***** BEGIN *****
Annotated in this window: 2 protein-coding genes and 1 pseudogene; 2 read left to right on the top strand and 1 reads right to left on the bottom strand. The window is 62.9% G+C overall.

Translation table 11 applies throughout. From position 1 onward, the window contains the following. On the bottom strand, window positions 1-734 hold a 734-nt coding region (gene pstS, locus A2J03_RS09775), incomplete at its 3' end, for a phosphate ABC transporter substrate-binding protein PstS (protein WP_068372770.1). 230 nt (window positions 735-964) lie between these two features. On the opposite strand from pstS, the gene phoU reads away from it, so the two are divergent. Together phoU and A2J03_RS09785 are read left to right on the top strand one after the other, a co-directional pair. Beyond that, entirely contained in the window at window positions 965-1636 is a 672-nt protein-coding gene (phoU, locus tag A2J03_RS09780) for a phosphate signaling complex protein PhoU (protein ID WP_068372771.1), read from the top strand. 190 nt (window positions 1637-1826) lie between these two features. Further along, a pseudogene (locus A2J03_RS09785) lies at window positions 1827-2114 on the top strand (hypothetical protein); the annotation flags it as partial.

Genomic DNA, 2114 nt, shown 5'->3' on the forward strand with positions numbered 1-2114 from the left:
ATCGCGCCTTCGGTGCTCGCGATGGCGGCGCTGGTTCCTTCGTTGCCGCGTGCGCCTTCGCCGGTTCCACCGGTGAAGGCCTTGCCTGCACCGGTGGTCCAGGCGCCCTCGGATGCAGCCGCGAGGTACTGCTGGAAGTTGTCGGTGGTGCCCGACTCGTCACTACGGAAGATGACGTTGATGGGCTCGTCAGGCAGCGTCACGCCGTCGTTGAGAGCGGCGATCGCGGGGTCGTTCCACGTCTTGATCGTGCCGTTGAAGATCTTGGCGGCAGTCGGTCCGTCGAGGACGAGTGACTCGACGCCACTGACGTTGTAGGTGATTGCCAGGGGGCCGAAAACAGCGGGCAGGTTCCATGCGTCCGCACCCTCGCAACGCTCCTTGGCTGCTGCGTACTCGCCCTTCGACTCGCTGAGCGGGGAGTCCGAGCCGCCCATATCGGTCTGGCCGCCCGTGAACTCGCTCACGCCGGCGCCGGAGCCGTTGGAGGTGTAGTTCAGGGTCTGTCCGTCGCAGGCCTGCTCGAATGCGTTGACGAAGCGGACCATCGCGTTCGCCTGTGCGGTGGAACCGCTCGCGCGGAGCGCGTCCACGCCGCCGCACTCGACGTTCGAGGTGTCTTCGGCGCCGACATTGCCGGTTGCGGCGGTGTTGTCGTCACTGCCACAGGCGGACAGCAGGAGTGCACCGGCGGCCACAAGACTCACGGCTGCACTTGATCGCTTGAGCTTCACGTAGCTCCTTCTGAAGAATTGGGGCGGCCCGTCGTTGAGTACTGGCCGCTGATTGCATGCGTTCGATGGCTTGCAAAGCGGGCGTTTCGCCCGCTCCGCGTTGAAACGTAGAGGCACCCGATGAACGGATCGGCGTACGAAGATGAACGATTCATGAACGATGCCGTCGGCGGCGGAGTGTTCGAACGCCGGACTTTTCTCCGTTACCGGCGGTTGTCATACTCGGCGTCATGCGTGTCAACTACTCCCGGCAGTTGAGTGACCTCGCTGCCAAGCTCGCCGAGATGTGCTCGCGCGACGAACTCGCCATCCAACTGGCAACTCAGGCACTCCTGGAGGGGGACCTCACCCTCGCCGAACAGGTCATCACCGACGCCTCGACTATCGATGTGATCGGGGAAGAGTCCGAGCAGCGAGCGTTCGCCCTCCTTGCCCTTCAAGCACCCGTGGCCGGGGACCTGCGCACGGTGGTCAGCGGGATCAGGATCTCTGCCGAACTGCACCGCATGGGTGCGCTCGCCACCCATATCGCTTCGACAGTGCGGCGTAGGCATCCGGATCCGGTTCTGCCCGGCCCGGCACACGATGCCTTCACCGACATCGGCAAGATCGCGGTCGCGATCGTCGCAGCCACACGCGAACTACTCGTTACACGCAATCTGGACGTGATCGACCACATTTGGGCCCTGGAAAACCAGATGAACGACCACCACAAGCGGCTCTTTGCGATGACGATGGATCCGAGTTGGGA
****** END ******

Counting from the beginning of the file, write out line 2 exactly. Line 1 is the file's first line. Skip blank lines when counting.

Translation table 11 applies throughout. From position 1 onward, the window contains the following. On the bottom strand, window positions 1-734 hold a 734-nt coding region (gene pstS, locus A2J03_RS09775), incomplete at its 3' end, for a phosphate ABC transporter substrate-binding protein PstS (protein WP_068372770.1). 230 nt (window positions 735-964) lie between these two features. On the opposite strand from pstS, the gene phoU reads away from it, so the two are divergent. Together phoU and A2J03_RS09785 are read left to right on the top strand one after the other, a co-directional pair. Beyond that, entirely contained in the window at window positions 965-1636 is a 672-nt protein-coding gene (phoU, locus tag A2J03_RS09780) for a phosphate signaling complex protein PhoU (protein ID WP_068372771.1), read from the top strand. 190 nt (window positions 1637-1826) lie between these two features. Further along, a pseudogene (locus A2J03_RS09785) lies at window positions 1827-2114 on the top strand (hypothetical protein); the annotation flags it as partial.